By Ben DuBose
HOUSTON -- The next step in the evolution of the Middle East
petrochemical sector will be
expanding beyond olefins, aromatics and chlorine and into
specialty chemicals and performance polymers, an industry
executive said Wednesday.
Speaking at the IHS World Petrochemical Conference, Dr.
Moayyed Al-Qurtas, vice chairman of The National
Industrialization Company of Saudi Arabia, better known as
Tasnee, told attendees that new projects have become considerably
more sophisticated and demanding.
New products and technologies are being introduced which
include more sophisticated chemicals and are not limited to
commodities, Dr. Al-Qurtas said.
The region could be a good base for selected
intermediate, specialty chemicals and export-oriented
downstream plastics, he added.
Dr. Al Qurtas cited three regional complexes as examples of
this philosophy -- Tasnees Al-Jubail complex that began
in 2004, Sabics Saudi Keyan project launched in 2009, and the
Sadara Chemicals venture of Aramco and Dow Chemical slated to
start up in 2014.
As a result, over the next five years, he envisions the
Middle East industry realizing its potential in specialty
chemicals like flame retardants, formulated specialties such as
water treatment chemicals and lubricants, performance polymers
like engineering plastics, and services including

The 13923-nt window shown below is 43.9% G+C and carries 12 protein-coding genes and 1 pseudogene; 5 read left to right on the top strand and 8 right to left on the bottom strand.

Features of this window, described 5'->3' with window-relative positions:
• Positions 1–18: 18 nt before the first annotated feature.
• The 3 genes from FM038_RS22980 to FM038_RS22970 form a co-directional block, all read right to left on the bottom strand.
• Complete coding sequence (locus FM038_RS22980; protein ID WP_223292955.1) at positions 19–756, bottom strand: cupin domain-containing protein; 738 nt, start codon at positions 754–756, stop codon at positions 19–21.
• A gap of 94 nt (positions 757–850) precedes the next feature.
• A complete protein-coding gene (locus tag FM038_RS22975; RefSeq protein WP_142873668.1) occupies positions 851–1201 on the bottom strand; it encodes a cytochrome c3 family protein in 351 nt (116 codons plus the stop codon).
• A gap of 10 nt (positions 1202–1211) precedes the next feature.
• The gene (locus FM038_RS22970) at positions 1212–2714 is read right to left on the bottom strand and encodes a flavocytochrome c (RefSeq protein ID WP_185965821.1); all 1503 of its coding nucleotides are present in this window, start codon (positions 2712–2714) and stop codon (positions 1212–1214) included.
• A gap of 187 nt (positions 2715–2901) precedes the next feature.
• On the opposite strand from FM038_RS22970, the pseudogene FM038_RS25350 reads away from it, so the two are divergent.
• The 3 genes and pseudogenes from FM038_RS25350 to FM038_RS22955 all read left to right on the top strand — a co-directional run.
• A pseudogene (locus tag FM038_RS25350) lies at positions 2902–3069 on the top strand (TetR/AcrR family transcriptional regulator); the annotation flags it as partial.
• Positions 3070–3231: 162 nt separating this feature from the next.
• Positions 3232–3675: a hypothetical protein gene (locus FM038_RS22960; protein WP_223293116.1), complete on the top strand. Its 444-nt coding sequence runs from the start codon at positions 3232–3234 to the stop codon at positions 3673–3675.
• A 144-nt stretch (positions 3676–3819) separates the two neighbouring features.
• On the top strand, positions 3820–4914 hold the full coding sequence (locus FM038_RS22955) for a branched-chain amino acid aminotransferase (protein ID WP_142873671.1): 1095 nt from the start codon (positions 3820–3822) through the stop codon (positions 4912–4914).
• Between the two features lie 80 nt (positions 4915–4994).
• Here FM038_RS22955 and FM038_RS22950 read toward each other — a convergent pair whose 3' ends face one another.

logistics/shipping and wastewater treatment.
This will stimulate downstream industries, Dr.
Al-Qurtas said. Were seeing a significant capacity
buildup in the pipeline, increasing the [Middle East] share in
global production and trade.
He cited Middle East competitive advantages such as
world-scale plants and modern technology, proximity to export
markets, and world-class infrastructure as development
In addition, growth in the region and neighboring countries
is far higher than mature economies such as Europe.
Demographic trends are favorable and expected to continue,
Dr. Al-Qurtas said, leading to high growth in the
infrastructure, construction, housing and health
care sectors and boosting demand for related products.
Furthermore, in contrast to locations such as the US, newer
Middle East projects are moving toward cracking
heavier feedstocks such as naphtha. This
could raise co-product volumes such as propylene, butadiene and
The conference continues through Thursday at the Hilton
Americas in downtown Houston.